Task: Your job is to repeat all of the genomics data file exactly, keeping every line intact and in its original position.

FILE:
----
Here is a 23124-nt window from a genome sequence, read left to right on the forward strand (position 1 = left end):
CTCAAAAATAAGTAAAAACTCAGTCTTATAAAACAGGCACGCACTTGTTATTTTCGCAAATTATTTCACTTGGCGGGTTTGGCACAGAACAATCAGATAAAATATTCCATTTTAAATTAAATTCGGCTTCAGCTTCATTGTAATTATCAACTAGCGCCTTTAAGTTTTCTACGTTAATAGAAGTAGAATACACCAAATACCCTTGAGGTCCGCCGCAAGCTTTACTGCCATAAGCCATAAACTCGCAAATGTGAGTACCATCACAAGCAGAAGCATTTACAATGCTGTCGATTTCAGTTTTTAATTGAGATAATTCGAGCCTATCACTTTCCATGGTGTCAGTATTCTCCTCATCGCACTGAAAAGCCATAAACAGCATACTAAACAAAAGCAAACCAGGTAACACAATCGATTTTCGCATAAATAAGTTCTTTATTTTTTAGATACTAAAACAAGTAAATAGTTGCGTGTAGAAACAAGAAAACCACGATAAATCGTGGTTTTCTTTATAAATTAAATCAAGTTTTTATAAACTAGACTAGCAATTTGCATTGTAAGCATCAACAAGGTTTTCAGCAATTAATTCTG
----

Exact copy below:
Here is a 23124-nt window from a genome sequence, read left to right on the forward strand (position 1 = left end):
CTCAAAAATAAGTAAAAACTCAGTCTTATAAAACAGGCACGCACTTGTTATTTTCGCAAATTATTTCACTTGGCGGGTTTGGCACAGAACAATCAGATAAAATATTCCATTTTAAATTAAATTCGGCTTCAGCTTCATTGTAATTATCAACTAGCGCCTTTAAGTTTTCTACGTTAATAGAAGTAGAATACACCAAATACCCTTGAGGTCCGCCGCAAGCTTTACTGCCATAAGCCATAAACTCGCAAATGTGAGTACCATCACAAGCAGAAGCATTTACAATGCTGTCGATTTCAGTTTTTAATTGAGATAATTCGAGCCTATCACTTTCCATGGTGTCAGTATTCTCCTCATCGCACTGAAAAGCCATAAACAGCATACTAAACAAAAGCAAACCAGGTAACACAATCGATTTTCGCATAAATAAGTTCTTTATTTTTTAGATACTAAAACAAGTAAATAGTTGCGTGTAGAAACAAGAAAACCACGATAAATCGTGGTTTTCTTTATAAATTAAATCAAGTTTTTATAAACTAGACTAGCAATTTGCATTGTAAGCATCAACAAGGTTTTCAGCAATTAATTCTG